From the Beginning
I was born in 1981 in a small midwestern town. By the time I was in kindergarten, I knew I was “different.” I preferred to sit under a tree and draw instead of playing baseball with the other boys. Old Judy Garland movies were much more appealing than action packed “Rambo” films. Looking back, I had a really gentle spirit. I was friendly and soft-spoken with good intentions towards everyone.
Over time, I learned that I had to toughen up if I wanted to avoid getting beaten up every day in school. My teenage years were particularly rough for that very reason. My classmates constantly bullied me, both physically and mentally. When I tried to report it to adults, they just brushed it off as “boys will be boys.” There was no sympathy or protection. I remember being threatened with a pocket knife, only to be told by the principal that pocket knifes are “harmless.” Oh, and then there was the coach who said I “brought it onto myself by being so flamboyant.” Gee, thanks. I can’t help the way I was born.
I started dating guys at age 15 and came out at 16. My strict Catholic parents didn’t exactly respond with open arms. As for my classmates, I somehow fell under the impression that coming out would shut them up. Every day they asked me if I was gay. So I believed that admitting it would take away their power. It’s kind of like when the news media constantly harasses a celebrity because they are trying to get information. Once the celebrity admits it, there is a brief shit storm but it finally blows over and nobody cares anymore. I hoped the same thing would happen for me.
Unfortunately, that was not a well calculated move. Coming out only made things worse and then it all became an alienating experience from there. I was not just the only openly gay kid in my town, I was apparently the only openly gay kid in the entire state. I remember one time, I was communicating with a guy in an online chat room. He lived 3 hours away. When I told him where I was from, he said, “Oh, you must be Nathan. I’ve heard about you.” So much for anonymity.
I don’t know how I survived my teenage years without being suicidal, or taking up drugs and alcohol. I have a very strong spirit, and even when I’m deeply depressed, the true optimist in me has a way of finding the light. After high school, I moved to the south and started a new life in college. I was a brave, confident, openly gay man and I made it clear to my peers that I wasn’t taking any attitude from anyone. I managed to make it through without one single incident of homophobia or discrimination. That was a welcome improvement over the environment I had grown up in.
I spent 8 years with a partner. There were some good times and some bad times, as with any relationship. But in March 2009, when some of his skeletons came pouring out of the closet, I finally realized that the bad outweighed the good and I just wasn’t onboard for it anymore. We had a really nasty, painful breakup, which also played out on my blog.
Daniel and the Future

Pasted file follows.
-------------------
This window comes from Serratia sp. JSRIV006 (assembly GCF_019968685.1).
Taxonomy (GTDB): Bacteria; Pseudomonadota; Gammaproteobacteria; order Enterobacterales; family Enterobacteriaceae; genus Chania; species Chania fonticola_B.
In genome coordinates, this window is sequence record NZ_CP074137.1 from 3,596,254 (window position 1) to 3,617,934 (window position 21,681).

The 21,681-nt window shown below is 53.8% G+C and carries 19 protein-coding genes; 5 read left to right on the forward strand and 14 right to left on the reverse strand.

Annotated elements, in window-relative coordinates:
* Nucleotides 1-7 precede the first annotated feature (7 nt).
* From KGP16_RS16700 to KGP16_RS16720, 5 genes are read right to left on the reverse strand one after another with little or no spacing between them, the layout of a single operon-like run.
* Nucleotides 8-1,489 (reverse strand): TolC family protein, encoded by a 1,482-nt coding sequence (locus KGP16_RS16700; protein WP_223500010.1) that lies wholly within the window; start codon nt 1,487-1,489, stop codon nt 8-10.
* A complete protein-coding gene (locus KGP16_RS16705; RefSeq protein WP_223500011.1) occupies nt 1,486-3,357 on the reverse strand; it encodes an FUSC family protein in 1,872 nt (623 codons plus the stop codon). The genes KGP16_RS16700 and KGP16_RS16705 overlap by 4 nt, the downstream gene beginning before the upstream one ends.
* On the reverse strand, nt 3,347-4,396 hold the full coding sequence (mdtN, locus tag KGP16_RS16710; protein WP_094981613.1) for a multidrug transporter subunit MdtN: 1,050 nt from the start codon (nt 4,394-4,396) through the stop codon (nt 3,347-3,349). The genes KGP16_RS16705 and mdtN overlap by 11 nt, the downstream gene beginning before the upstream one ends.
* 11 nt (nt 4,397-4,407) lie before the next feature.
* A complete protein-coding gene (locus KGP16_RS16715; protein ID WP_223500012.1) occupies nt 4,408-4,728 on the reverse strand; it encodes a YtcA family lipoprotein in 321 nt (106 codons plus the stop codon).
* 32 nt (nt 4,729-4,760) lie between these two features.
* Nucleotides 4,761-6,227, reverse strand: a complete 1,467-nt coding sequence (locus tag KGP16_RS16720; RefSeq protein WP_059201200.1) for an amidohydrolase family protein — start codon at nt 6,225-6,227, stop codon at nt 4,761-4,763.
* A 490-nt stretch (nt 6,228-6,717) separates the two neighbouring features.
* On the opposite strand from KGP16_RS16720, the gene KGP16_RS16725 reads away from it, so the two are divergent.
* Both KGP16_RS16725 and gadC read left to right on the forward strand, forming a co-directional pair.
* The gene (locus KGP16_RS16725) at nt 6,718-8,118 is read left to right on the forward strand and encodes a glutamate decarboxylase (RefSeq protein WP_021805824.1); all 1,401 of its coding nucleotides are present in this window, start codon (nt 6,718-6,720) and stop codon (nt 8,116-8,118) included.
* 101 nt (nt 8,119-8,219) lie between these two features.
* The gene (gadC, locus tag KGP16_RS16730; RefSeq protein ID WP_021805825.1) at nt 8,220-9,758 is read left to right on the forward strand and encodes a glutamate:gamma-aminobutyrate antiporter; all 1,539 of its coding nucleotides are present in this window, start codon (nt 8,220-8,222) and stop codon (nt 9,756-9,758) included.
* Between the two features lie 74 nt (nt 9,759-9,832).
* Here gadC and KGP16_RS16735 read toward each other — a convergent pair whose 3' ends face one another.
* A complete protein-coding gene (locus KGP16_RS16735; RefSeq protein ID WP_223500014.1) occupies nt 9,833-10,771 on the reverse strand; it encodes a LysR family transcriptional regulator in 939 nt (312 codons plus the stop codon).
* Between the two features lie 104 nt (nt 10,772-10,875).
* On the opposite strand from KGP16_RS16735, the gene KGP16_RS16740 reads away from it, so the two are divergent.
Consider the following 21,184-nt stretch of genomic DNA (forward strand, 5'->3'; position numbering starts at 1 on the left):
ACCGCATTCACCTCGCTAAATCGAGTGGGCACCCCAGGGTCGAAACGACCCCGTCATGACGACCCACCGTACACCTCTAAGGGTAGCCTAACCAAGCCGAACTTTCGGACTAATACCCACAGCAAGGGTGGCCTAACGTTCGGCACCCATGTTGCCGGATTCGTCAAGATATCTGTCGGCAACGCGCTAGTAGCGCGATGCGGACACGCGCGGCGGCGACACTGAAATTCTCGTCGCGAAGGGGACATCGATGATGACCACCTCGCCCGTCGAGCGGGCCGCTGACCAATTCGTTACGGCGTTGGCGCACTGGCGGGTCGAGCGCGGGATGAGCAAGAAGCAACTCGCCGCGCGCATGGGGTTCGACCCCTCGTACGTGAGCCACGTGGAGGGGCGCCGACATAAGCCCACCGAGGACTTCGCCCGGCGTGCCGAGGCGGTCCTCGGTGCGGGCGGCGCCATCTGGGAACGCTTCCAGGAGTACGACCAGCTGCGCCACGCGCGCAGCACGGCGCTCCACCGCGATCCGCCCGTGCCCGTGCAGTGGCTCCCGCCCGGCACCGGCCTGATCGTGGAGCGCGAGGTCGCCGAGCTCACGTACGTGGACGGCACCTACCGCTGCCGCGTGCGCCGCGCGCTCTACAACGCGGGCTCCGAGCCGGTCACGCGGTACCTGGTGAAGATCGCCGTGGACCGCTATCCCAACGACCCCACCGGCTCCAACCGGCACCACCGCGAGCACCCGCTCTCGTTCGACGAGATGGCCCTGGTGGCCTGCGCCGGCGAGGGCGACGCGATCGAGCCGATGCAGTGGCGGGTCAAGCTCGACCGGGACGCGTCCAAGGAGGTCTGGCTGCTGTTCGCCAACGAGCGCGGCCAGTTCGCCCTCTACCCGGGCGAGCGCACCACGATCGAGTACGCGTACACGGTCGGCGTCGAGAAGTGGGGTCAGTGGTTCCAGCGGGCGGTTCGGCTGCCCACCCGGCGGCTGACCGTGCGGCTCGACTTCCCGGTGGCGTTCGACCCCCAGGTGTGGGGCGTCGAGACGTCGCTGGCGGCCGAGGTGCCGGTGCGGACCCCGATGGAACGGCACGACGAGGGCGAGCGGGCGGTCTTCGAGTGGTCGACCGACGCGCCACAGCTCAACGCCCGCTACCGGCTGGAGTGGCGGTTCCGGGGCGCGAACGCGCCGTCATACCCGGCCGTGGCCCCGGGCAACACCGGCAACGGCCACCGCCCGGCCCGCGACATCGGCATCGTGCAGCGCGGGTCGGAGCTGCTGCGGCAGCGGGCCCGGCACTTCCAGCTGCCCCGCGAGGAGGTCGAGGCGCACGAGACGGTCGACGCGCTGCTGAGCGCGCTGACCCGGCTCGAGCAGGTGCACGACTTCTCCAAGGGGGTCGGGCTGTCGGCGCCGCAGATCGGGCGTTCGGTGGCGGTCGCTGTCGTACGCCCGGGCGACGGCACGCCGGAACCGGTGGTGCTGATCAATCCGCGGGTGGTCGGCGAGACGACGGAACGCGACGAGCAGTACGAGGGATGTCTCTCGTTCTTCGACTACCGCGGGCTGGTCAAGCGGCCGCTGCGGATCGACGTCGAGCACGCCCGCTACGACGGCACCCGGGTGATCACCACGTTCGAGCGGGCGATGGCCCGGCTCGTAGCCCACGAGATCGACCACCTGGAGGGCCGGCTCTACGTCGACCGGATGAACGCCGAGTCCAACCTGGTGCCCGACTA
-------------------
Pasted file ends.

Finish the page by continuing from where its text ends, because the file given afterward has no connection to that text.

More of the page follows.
As I neared the end of my 20s, I once again found my strength being tested and grew from it. I learned a lot, partially because I was forced to be independent for the first time in my life. And because I was a better person, stronger and more mature, I was also equipped to be a better husband when I met the right guy.
That’s when Daniel came into the picture. It was love at first sight, although it took awhile for me to finally make a move. Once I did, everything fell into place and I found the man I want to spend my life with.
I proposed to Daniel in 2010 and we were married in 2011. Life is wonderful. Balanced, happy, full of love, as it should be. I’ve grown a lot and I continue to find myself each day. Even though I curse those evil crow’s feet and forehead lines that are developing, I will admit that life does get better with age.
Someday we plan to have kids. For now, we have two cats, Purr Purr and Magoo, and one miniature schnauzer named Mrs. Anna Madrigal. Anna was named after my favorite character in Armistead Maupin’s Tales of the City series. I work from home and run my own website design business.
The Importance of Being Exposed
I was in a very angry mindset when I started this blog in 2005. The LGBT community was fighting for equality as states were banning marriage rights across the map. Bush had just been re-elected and our whole country was in turmoil. I wanted to be out and proud, louder than ever. I wanted every single person to know I’m gay, I deserve equality, and I’m not just going to shut up and go away.
I was also very sad. My grandmother, who was my biggest supporter, had passed away in 2004. There was so much time I’d missed out on by living so far away. And there was so much wisdom I wanted to learn from her. When she died, I realized I didn’t want to miss out on my family anymore. I moved to Nashville, TN in 2005 because it was just 3 hours away from my family in Illinois. It was a city big enough to grow in and still close enough to visit them whenever I wanted.
My relationship with my family is still tainted with controversy over being gay. I have gained some support and acceptance throughout, even with my parents, but the topic is still an ongoing debate. My journey towards equality is ongoing, but we’ve all made great progress. The story continues to be written.